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Recent Match Report – England Women vs Pakistan Women, ICC Women’s Championship, 3rd ODI

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Pakistan 145 for 8 (Nahida Khan 55, Glenn 4-18) v England – Match abandoned

Legspinner Sarah Glenn claimed a four-wicket haul in only her third ODI but rain ruined the prospect of a result in the final match of the series between Pakistan and England. Having been put in to bat, Pakistan were 145 for 8 from 37.4 overs before the weather intervened, meaning England took the series 2-0.

Looking for their first ODI win over England, Pakistan made an impressive start in reaching 96 without loss. Glenn then removed both openers in consecutive overs, dismissing Javeria Khan for 37 and Nahida Khan for a fluent half-century.

The spin pairing of Glenn and Sophie Ecclestone wheeled their way through 16 overs in tandem, as England dragged the game back their way. Pakistan captain Bismah Maroof was caught behind off Ecclestone and Glenn bowled Kaynat Hafeez and Nida Dar to give her figures of 8-1-18-4.

“I was really happy to get four wickets today, but it’s a shame the rain came and the game had to be abandoned,” Glenn said. “We came back really well with the ball after Pakistan had started on top. We kept it tight and we got our rewards.

“I’ve really enjoyed the three matches and it’s good to come out with a series win. The girls have been really welcoming and I’m looking forward to the T20s.”

Anya Shrubsole returned from an expensive opening spell to pick up three wickets, with only Umaima Sohail’s unbeaten 27 offering much in the way of middle-order resistance for Pakistan. There was also an economical performance with the ball from Freya Davies, making her ODI debut, but England’s chances of claiming a third consecutive win were ended by the rain.

The result means England finished their ICC Women’s Championship campaign with 14 wins from 21 games, placing them second on the table behind Australia. Pakistan moved up a spot to fourth, level on 16 points with South Africa, but having played three games more. The top four teams qualify automatically for the 2021 World Cup.



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Dan Lawrence leaves England squad due to family bereavement

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Dan Lawrence has left the England bio-secure bubble due to a family bereavement, and will miss the chance to make his Test debut in Thursday’s second Test against Pakistan at the Ageas Bowl.

Lawrence, 23, had been named as one of England’s reserve batsmen for the Test leg of England’s summer, and had been a possible inclusion for the second Test following Ben Stokes’ departure from the squad due to his own family reasons.

Ollie Robinson, the fast bowler, was this week withdrawn from Sussex’s Bob Willis Trophy fixture against Kent to bolster England’s seam options ahead of the second Test. However, the management have chosen not to replace Lawrence in England’s 18-man party.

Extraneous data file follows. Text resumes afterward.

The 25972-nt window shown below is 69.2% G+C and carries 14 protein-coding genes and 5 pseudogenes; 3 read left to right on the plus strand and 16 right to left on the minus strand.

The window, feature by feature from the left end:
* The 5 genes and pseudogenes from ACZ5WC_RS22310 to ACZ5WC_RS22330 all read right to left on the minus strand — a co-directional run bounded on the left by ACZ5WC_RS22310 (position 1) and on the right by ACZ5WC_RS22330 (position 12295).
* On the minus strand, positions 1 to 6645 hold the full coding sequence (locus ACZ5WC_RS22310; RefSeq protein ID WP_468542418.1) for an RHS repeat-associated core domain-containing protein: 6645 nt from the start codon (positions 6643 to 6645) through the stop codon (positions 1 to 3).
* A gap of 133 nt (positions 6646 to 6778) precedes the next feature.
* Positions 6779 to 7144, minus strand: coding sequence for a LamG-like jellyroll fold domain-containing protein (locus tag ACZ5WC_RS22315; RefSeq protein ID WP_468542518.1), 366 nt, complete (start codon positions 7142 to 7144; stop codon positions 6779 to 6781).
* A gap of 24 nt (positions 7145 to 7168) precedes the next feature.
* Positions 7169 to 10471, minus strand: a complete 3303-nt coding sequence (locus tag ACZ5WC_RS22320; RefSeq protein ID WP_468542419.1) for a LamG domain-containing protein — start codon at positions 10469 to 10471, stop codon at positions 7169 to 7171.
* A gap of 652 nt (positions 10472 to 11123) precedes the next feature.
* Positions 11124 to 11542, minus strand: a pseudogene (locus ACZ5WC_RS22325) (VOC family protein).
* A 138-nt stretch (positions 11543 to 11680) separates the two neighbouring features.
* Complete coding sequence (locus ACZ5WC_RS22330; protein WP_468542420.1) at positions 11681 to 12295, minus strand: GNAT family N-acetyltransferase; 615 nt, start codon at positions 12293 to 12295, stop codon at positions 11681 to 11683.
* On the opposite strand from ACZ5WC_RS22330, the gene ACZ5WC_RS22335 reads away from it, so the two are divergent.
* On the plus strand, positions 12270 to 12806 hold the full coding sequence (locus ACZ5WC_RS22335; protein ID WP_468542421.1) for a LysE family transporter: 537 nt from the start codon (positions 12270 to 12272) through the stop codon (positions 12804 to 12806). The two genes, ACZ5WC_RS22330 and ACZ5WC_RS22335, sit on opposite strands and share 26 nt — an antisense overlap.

That means that Zak Crawley is the likely beneficiary of Stokes’ absence, having been omitted to include an extra seamer in the last two Tests. The uncapped James Bracey and Ben Foakes, both wicketkeeper-batsmen, are the other two batting options at England’s disposal.

One of the heroes of England’s victory on Saturday, Jos Buttler, produced his match-winning innings despite his father being taken into hospital during the match.

Speaking about the team environment before Lawrence’s news was made public, James Anderson praised the efforts that the current management go to, in particular the captain Joe Root and head coach Chris Silverwood, to ensure the players’ mental wellbeing is taken into account.

“I do think cricket is more empathetic now, yes,” Anderson said. “It has definitely changed for the better. We quite often take this game very seriously – I have done this week – and it is quite a big deal for some people.

“But there is nothing more important than family. It is something that certainly Joe and Chris have brought in under their leadership: family comes first. And this group of players rally round each other and help if there is anything that needs help.”



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IPL 2020: BCCI gets government go-ahead to conduct tournament in the UAE

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The BCCI has received the much-awaited permission from the Indian government to conduct the IPL in the UAE. Brijesh Patel, the IPL Governing Council chairman, has confirmed the development.

Although the BCCI had received an in-principle nod from the government, it was waiting for written permission to finalise the contract with the Emirates Cricket Board. Patel did not confirm the exact date, indicating the government permission came over the weekend.